How to Deliver Bad News to Employees

Are you sitting comfortably? Welcome to my series of podcasts, which will help you navigate the inevitable difficult events at work that are part of being a manager. Today, I want to talk about how to deliver bad news to employees. 

Nobody likes to give bad news, and it’s especially tough for a small business owner who works so closely with their employees. In bigger companies, managers might get instructions from above to pass on undesirable news or give negative feedback so they can feel at least a little removed from it. However, whether you run a small or a large business, open and honest communication is the key to building trust.

If your employees trust you, they’ll be more motivated and productive, which equals profitability and success. But if you’re not honest, you’ll lose the credibility and the trust of your employees. Think about the times you’ve heard about people being let go by email or turning up to work only to be told they have no job and the company is in administration. This is not the way to do business. The way to do business openly and honestly is about being willing to tell people important things, whether or not they’re difficult to hear. 

The Steps to Take

There are steps you can take to deliver bad news and come out the other side with your reputation and your team’s respect for you intact. 

Firstly, don’t sit on bad news hoping it will go away or things will magically get better. Doing so can cost you money and it can make things so much worse when you finally get around to telling people. 

So bad news should never come as a surprise to your employees. Failing to tell them about prospective job losses or that you plan to let them go because of poor performance is a failure on your part. 

When it comes to having the dreaded conversation, make sure you give your employees the facts. Withholding information can lead to a lack of trust and breed fear, which turns into Chinese whispers that just compound the problem. So be direct and explain why the decision that affects them or potentially affects them has been made. Use clear language and leave no room for misunderstanding.

How to Communicate the News

If you are going to have to lay people off, explain why. Has your business lost a big client because it had to make cuts?

Say so and also express your disappointment at what has happened. Once you have delivered the news, ask about your employees’ thoughts and concerns, even if they won’t be particularly pleasant for you to hear. Then, people might need some breathing space to take in everything that has been said.

During this time, you must let employees know you’re there to support them, whatever happens next. It’s about being constructive and finding solutions to whatever has caused an issue. So, if you have lost one of your biggest clients, what can you do about it? Can you find ways of attracting new clients or reinforcing your relationship with existing clients to steady the ship?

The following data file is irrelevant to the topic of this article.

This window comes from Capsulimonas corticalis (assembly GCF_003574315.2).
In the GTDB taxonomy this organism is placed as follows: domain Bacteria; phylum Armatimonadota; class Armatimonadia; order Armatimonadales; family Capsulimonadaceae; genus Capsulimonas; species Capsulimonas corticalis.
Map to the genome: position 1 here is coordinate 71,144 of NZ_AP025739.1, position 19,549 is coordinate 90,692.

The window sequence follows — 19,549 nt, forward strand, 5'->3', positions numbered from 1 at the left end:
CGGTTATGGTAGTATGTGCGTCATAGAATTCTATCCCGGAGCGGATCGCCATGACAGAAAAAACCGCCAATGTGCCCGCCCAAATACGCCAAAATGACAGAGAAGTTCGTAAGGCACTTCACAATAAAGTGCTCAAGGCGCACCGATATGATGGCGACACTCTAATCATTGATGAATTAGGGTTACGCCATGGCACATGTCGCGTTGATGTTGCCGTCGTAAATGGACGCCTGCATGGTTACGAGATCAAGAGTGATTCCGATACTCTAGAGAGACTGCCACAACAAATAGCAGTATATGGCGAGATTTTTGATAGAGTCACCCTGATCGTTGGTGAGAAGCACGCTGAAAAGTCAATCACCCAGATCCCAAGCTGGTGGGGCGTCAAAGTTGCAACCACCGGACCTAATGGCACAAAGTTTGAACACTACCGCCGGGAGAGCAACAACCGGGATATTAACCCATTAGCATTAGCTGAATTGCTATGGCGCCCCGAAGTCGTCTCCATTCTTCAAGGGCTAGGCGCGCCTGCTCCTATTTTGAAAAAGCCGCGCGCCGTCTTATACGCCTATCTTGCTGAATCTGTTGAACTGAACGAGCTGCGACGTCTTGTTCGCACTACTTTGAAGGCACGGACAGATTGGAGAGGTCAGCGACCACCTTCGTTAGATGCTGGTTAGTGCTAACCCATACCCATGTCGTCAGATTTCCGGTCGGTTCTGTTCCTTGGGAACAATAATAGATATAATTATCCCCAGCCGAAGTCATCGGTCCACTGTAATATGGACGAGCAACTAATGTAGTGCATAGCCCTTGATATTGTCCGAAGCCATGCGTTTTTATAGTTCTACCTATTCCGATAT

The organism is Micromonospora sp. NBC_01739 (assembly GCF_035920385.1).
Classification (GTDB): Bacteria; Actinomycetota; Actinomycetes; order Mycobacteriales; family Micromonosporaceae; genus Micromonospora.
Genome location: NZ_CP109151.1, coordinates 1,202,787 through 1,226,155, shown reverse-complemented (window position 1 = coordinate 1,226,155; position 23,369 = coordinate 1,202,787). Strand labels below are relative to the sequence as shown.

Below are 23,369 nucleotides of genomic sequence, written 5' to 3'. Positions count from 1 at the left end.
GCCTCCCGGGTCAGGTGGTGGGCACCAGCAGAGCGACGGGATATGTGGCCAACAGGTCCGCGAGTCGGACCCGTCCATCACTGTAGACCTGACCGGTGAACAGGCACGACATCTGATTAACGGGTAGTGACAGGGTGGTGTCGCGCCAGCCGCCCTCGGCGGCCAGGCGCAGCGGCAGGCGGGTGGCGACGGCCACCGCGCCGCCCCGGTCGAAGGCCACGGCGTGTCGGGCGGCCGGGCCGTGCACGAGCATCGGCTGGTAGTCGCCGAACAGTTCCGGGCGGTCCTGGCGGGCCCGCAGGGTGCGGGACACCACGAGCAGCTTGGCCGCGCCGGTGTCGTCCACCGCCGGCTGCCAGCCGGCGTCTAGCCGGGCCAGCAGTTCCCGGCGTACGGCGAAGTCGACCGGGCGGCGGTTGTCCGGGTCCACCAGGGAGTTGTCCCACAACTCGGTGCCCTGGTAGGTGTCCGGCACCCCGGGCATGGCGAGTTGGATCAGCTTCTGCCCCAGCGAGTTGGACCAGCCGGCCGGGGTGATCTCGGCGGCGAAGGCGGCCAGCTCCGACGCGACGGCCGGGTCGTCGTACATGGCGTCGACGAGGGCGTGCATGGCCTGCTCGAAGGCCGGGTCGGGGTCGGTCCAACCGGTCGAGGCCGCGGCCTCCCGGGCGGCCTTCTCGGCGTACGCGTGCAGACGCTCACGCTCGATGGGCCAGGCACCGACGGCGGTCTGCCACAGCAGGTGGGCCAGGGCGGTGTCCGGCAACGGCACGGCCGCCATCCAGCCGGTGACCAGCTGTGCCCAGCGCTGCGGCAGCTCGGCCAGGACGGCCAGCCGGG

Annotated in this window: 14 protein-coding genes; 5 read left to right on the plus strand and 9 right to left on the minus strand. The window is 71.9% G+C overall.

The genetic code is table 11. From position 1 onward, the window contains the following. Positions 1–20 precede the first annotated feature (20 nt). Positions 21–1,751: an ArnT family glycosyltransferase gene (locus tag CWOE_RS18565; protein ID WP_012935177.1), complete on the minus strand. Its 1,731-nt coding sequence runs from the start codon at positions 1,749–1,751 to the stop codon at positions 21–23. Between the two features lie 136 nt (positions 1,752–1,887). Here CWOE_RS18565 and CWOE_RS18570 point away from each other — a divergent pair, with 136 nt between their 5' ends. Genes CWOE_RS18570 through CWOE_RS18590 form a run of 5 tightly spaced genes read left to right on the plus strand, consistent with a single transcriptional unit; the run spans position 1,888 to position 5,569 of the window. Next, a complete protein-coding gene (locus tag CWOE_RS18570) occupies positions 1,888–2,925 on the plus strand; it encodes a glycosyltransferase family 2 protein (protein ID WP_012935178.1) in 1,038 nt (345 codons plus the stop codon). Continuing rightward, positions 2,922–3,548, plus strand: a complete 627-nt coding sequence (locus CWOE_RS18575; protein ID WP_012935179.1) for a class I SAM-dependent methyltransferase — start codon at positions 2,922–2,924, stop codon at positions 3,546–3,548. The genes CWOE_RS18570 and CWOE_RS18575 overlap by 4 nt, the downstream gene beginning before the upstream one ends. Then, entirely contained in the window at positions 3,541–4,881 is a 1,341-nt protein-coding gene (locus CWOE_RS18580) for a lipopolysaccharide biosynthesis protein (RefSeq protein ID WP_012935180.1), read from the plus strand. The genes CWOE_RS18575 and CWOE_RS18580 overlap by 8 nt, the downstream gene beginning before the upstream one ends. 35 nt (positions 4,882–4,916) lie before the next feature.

Hopefully this will help draw a line under the undesirable situation and focus people’s minds on the future. It also brings hope that the problem will be solved. A bad situation without hope of at least a satisfactory resolution always seems worse. 

And finally, something that often gets overlooked when managers have to give employees bad news-treating them with respect. Firing someone by email or failing to give them notice about job losses tells your employees that you don’t care about them or value them.

Your employees are human beings with families and bills to pay, and treating them with respect is the least they deserve. Even if you have to give bad news, like you have to lay people off, it will obviously be upsetting for them, but if you deliver the message sincerely and demonstrate that you care about the employee or employees, this will have a knock-on effect on workplace morale. Those who survive the layoffs will have more respect for you as a manager for treating people with respect. 

Giving people bad news is never easy; every time you have to do it, the situation will be different. But whatever the situation, maintaining your credibility and the relationship you have with your employees is possible if you follow these steps.

There can be many pitfalls and potholes on the way to success, but every successful business is built on foundations of trust, open and honest communication, and respect, and each works both ways. 

I hope that today’s podcast provided you with some good tips. I’ll see you next time for the next one in the series. 

This is The People Mentor signing off.

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